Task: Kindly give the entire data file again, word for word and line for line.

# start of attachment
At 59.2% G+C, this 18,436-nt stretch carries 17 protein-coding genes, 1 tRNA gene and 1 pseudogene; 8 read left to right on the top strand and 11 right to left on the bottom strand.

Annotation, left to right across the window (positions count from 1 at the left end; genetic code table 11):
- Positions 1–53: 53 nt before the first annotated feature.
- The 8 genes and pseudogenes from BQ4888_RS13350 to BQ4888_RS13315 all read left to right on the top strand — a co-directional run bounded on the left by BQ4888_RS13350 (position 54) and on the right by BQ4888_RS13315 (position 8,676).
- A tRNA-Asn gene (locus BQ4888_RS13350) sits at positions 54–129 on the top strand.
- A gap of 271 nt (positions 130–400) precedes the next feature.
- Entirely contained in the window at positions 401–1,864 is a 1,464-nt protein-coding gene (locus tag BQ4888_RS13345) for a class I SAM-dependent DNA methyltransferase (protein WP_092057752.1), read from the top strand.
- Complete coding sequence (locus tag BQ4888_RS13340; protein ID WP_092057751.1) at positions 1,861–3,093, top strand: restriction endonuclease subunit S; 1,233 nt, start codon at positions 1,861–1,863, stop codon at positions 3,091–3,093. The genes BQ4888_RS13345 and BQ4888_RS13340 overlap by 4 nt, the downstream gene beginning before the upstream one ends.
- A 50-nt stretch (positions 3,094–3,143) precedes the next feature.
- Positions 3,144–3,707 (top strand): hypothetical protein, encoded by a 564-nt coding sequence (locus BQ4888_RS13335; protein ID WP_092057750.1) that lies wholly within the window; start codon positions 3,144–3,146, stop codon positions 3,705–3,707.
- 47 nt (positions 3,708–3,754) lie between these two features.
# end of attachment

At 59.2% G+C, this 18,436-nt stretch carries 17 protein-coding genes, 1 tRNA gene and 1 pseudogene; 8 read left to right on the top strand and 11 right to left on the bottom strand.

Annotation, left to right across the window (positions count from 1 at the left end; genetic code table 11):
- Positions 1–53: 53 nt before the first annotated feature.
- The 8 genes and pseudogenes from BQ4888_RS13350 to BQ4888_RS13315 all read left to right on the top strand — a co-directional run bounded on the left by BQ4888_RS13350 (position 54) and on the right by BQ4888_RS13315 (position 8,676).
- A tRNA-Asn gene (locus BQ4888_RS13350) sits at positions 54–129 on the top strand.
- A gap of 271 nt (positions 130–400) precedes the next feature.
- Entirely contained in the window at positions 401–1,864 is a 1,464-nt protein-coding gene (locus tag BQ4888_RS13345) for a class I SAM-dependent DNA methyltransferase (protein WP_092057752.1), read from the top strand.
- Complete coding sequence (locus tag BQ4888_RS13340; protein ID WP_092057751.1) at positions 1,861–3,093, top strand: restriction endonuclease subunit S; 1,233 nt, start codon at positions 1,861–1,863, stop codon at positions 3,091–3,093. The genes BQ4888_RS13345 and BQ4888_RS13340 overlap by 4 nt, the downstream gene beginning before the upstream one ends.
- A 50-nt stretch (positions 3,094–3,143) precedes the next feature.
- Positions 3,144–3,707 (top strand): hypothetical protein, encoded by a 564-nt coding sequence (locus BQ4888_RS13335; protein ID WP_092057750.1) that lies wholly within the window; start codon positions 3,144–3,146, stop codon positions 3,705–3,707.
- 47 nt (positions 3,708–3,754) lie between these two features.